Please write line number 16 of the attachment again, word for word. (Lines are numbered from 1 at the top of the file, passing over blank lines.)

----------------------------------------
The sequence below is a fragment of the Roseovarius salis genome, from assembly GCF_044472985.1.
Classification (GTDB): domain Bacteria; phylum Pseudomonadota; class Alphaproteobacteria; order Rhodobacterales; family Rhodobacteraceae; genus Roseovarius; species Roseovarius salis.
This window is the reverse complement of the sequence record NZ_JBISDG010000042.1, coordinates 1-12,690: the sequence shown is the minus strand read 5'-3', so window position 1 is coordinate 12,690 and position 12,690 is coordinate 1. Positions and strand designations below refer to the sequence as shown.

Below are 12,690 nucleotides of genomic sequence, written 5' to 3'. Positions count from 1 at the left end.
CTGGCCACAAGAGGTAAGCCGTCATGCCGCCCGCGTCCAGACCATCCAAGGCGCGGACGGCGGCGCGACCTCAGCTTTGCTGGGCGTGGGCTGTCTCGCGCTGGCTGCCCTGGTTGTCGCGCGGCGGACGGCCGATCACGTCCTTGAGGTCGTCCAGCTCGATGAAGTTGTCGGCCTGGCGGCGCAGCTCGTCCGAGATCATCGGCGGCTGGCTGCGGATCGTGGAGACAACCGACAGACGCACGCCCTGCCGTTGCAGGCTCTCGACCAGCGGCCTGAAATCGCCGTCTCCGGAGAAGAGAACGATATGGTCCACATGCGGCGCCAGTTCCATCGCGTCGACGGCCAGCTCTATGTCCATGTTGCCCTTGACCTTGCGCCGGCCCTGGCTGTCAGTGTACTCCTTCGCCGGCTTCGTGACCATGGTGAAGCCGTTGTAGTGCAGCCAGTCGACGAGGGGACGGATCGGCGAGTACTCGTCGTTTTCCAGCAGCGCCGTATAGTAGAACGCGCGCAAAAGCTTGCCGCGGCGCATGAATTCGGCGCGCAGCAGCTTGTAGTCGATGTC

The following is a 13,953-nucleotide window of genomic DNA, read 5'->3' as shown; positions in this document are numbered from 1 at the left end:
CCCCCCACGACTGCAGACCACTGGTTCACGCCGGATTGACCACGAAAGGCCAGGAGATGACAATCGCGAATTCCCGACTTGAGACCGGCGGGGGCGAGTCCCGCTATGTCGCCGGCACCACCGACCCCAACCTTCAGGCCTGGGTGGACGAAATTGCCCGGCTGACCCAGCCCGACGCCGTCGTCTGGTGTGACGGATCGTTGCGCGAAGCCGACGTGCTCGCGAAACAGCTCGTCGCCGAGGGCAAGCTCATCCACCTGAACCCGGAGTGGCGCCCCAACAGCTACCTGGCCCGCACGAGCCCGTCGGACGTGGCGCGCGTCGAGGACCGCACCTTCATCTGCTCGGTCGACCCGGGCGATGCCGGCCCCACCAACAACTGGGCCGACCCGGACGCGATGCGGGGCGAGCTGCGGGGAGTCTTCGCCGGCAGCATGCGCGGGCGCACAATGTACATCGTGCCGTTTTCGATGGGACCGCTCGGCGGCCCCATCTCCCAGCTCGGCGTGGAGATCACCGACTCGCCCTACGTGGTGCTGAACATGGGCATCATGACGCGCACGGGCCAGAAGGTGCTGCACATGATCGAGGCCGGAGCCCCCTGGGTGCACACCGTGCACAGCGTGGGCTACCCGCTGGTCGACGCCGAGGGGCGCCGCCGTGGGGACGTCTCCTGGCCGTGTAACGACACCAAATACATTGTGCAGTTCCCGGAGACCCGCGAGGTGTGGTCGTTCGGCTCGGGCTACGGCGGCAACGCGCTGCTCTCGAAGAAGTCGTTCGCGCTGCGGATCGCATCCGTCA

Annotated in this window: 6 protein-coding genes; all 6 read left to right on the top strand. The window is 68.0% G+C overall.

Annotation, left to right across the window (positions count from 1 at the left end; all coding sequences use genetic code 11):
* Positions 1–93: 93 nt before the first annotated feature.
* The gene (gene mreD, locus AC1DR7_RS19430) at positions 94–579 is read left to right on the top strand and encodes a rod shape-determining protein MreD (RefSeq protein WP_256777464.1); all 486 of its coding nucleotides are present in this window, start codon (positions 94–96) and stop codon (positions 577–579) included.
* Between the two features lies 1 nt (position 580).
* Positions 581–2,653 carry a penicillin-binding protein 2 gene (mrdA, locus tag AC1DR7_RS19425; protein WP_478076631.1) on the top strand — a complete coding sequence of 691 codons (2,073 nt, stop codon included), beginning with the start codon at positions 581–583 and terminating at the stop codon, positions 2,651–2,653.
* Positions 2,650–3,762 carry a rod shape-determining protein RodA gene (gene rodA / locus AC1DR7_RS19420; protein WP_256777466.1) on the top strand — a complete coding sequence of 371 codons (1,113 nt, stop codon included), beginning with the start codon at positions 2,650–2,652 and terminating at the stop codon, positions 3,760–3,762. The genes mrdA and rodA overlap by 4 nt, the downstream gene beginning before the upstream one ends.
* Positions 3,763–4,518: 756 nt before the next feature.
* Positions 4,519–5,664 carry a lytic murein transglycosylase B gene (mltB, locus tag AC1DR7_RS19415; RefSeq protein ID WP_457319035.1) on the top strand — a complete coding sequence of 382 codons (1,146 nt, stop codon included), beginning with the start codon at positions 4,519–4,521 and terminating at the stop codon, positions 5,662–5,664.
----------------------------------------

* Positions 4,519–5,664 carry a lytic murein transglycosylase B gene (mltB, locus tag AC1DR7_RS19415; RefSeq protein ID WP_457319035.1) on the top strand — a complete coding sequence of 382 codons (1,146 nt, stop codon included), beginning with the start codon at positions 4,519–4,521 and terminating at the stop codon, positions 5,662–5,664.